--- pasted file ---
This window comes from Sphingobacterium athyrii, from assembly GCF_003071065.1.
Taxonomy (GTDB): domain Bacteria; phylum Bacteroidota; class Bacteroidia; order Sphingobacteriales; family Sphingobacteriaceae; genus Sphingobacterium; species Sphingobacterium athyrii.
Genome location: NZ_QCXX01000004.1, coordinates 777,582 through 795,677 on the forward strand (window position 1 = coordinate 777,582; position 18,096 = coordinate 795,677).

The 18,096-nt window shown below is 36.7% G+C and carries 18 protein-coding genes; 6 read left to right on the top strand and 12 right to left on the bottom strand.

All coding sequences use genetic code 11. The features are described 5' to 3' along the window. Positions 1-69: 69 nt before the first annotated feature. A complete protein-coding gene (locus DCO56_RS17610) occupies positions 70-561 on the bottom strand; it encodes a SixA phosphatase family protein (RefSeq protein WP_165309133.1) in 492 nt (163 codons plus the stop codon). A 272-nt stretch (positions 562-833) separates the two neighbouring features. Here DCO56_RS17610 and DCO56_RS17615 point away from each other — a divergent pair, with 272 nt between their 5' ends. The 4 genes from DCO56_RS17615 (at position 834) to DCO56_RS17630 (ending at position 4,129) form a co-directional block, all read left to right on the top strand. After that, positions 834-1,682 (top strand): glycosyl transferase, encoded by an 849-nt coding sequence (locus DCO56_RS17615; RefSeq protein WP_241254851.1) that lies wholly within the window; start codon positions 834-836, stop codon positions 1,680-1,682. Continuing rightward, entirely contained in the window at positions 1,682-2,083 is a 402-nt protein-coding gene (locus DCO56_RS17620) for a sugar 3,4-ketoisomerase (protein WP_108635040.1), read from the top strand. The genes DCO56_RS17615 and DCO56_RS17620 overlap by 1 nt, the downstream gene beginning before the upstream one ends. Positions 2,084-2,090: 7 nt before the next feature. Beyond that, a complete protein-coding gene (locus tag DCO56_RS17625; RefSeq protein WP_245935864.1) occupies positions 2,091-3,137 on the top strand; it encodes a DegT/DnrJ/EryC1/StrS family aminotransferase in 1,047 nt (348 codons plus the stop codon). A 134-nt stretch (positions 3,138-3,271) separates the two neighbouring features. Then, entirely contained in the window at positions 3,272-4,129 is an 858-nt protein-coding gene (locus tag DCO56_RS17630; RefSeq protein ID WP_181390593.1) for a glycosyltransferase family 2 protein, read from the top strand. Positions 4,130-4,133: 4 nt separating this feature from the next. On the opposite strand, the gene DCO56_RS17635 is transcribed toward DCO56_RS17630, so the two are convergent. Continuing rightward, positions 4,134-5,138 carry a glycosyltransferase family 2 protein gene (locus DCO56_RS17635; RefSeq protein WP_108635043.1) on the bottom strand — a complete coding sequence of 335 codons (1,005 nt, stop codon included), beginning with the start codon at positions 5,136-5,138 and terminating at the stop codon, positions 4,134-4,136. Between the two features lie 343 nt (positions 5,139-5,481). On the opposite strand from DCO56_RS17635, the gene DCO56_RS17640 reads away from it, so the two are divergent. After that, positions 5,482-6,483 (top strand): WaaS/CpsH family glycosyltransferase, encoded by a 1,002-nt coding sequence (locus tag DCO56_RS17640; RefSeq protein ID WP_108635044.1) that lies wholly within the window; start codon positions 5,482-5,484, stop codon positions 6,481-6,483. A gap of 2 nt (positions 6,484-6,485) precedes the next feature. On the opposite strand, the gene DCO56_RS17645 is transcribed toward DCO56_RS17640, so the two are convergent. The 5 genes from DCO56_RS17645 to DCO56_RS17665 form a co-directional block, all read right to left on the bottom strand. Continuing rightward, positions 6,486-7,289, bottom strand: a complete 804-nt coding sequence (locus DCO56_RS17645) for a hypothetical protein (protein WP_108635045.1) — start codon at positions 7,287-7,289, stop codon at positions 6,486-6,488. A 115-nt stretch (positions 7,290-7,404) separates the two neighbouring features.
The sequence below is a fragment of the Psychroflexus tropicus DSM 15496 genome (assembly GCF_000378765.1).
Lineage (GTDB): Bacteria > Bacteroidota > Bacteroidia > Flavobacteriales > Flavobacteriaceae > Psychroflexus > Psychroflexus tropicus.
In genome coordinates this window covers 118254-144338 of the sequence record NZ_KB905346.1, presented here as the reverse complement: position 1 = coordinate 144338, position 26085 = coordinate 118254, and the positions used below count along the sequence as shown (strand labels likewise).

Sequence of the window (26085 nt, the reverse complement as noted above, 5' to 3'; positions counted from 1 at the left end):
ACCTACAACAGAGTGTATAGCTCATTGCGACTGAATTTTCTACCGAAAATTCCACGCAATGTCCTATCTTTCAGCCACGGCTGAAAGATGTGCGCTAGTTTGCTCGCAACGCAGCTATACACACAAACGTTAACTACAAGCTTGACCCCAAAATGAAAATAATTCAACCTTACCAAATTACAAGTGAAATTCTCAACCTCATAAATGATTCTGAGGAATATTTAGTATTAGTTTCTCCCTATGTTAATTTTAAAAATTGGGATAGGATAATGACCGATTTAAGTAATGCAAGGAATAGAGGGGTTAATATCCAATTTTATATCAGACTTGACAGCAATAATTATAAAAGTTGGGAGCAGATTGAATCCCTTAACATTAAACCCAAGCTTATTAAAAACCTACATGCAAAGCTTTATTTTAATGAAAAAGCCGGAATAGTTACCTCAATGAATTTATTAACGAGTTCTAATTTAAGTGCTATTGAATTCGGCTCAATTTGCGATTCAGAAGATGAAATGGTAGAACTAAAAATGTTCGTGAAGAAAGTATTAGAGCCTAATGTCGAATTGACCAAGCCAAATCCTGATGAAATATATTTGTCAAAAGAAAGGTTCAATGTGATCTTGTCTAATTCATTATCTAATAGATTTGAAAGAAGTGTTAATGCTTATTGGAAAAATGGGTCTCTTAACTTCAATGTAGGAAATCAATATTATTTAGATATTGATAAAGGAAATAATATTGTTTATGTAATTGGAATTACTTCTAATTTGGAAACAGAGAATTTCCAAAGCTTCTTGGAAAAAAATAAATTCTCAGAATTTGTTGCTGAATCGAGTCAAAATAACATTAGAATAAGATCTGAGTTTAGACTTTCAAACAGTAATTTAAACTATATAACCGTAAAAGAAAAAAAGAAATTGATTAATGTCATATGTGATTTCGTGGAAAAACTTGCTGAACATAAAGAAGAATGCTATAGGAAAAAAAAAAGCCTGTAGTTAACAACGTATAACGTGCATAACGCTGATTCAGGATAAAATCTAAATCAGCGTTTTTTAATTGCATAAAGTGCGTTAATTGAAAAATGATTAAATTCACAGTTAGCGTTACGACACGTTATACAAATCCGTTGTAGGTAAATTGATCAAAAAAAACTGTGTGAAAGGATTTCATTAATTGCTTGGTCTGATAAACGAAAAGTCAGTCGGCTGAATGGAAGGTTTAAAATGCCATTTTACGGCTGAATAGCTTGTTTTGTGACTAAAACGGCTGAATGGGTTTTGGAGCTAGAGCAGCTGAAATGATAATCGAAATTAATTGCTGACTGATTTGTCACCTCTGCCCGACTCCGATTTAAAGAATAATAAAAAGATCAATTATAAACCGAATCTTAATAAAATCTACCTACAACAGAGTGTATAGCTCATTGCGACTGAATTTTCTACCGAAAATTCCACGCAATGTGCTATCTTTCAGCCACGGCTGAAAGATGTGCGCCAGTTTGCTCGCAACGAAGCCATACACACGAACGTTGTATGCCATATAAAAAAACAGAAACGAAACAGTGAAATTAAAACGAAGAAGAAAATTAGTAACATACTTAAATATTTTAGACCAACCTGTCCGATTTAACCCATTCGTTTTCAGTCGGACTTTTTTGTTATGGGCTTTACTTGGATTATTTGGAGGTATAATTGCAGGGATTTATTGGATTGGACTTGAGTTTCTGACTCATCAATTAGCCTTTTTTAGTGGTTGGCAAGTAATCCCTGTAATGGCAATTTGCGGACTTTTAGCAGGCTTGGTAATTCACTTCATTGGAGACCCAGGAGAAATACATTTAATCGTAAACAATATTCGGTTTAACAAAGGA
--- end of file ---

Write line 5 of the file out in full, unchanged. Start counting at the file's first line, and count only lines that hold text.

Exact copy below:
All coding sequences use genetic code 11. The features are described 5' to 3' along the window. Positions 1-69: 69 nt before the first annotated feature. A complete protein-coding gene (locus DCO56_RS17610) occupies positions 70-561 on the bottom strand; it encodes a SixA phosphatase family protein (RefSeq protein WP_165309133.1) in 492 nt (163 codons plus the stop codon). A 272-nt stretch (positions 562-833) separates the two neighbouring features. Here DCO56_RS17610 and DCO56_RS17615 point away from each other — a divergent pair, with 272 nt between their 5' ends. The 4 genes from DCO56_RS17615 (at position 834) to DCO56_RS17630 (ending at position 4,129) form a co-directional block, all read left to right on the top strand. After that, positions 834-1,682 (top strand): glycosyl transferase, encoded by an 849-nt coding sequence (locus DCO56_RS17615; RefSeq protein WP_241254851.1) that lies wholly within the window; start codon positions 834-836, stop codon positions 1,680-1,682. Continuing rightward, entirely contained in the window at positions 1,682-2,083 is a 402-nt protein-coding gene (locus DCO56_RS17620) for a sugar 3,4-ketoisomerase (protein WP_108635040.1), read from the top strand. The genes DCO56_RS17615 and DCO56_RS17620 overlap by 1 nt, the downstream gene beginning before the upstream one ends. Positions 2,084-2,090: 7 nt before the next feature. Beyond that, a complete protein-coding gene (locus tag DCO56_RS17625; RefSeq protein WP_245935864.1) occupies positions 2,091-3,137 on the top strand; it encodes a DegT/DnrJ/EryC1/StrS family aminotransferase in 1,047 nt (348 codons plus the stop codon). A 134-nt stretch (positions 3,138-3,271) separates the two neighbouring features. Then, entirely contained in the window at positions 3,272-4,129 is an 858-nt protein-coding gene (locus tag DCO56_RS17630; RefSeq protein ID WP_181390593.1) for a glycosyltransferase family 2 protein, read from the top strand. Positions 4,130-4,133: 4 nt separating this feature from the next. On the opposite strand, the gene DCO56_RS17635 is transcribed toward DCO56_RS17630, so the two are convergent. Continuing rightward, positions 4,134-5,138 carry a glycosyltransferase family 2 protein gene (locus DCO56_RS17635; RefSeq protein WP_108635043.1) on the bottom strand — a complete coding sequence of 335 codons (1,005 nt, stop codon included), beginning with the start codon at positions 5,136-5,138 and terminating at the stop codon, positions 4,134-4,136. Between the two features lie 343 nt (positions 5,139-5,481). On the opposite strand from DCO56_RS17635, the gene DCO56_RS17640 reads away from it, so the two are divergent. After that, positions 5,482-6,483 (top strand): WaaS/CpsH family glycosyltransferase, encoded by a 1,002-nt coding sequence (locus tag DCO56_RS17640; RefSeq protein ID WP_108635044.1) that lies wholly within the window; start codon positions 5,482-5,484, stop codon positions 6,481-6,483. A gap of 2 nt (positions 6,484-6,485) precedes the next feature. On the opposite strand, the gene DCO56_RS17645 is transcribed toward DCO56_RS17640, so the two are convergent. The 5 genes from DCO56_RS17645 to DCO56_RS17665 form a co-directional block, all read right to left on the bottom strand. Continuing rightward, positions 6,486-7,289, bottom strand: a complete 804-nt coding sequence (locus DCO56_RS17645) for a hypothetical protein (protein WP_108635045.1) — start codon at positions 7,287-7,289, stop codon at positions 6,486-6,488. A 115-nt stretch (positions 7,290-7,404) separates the two neighbouring features.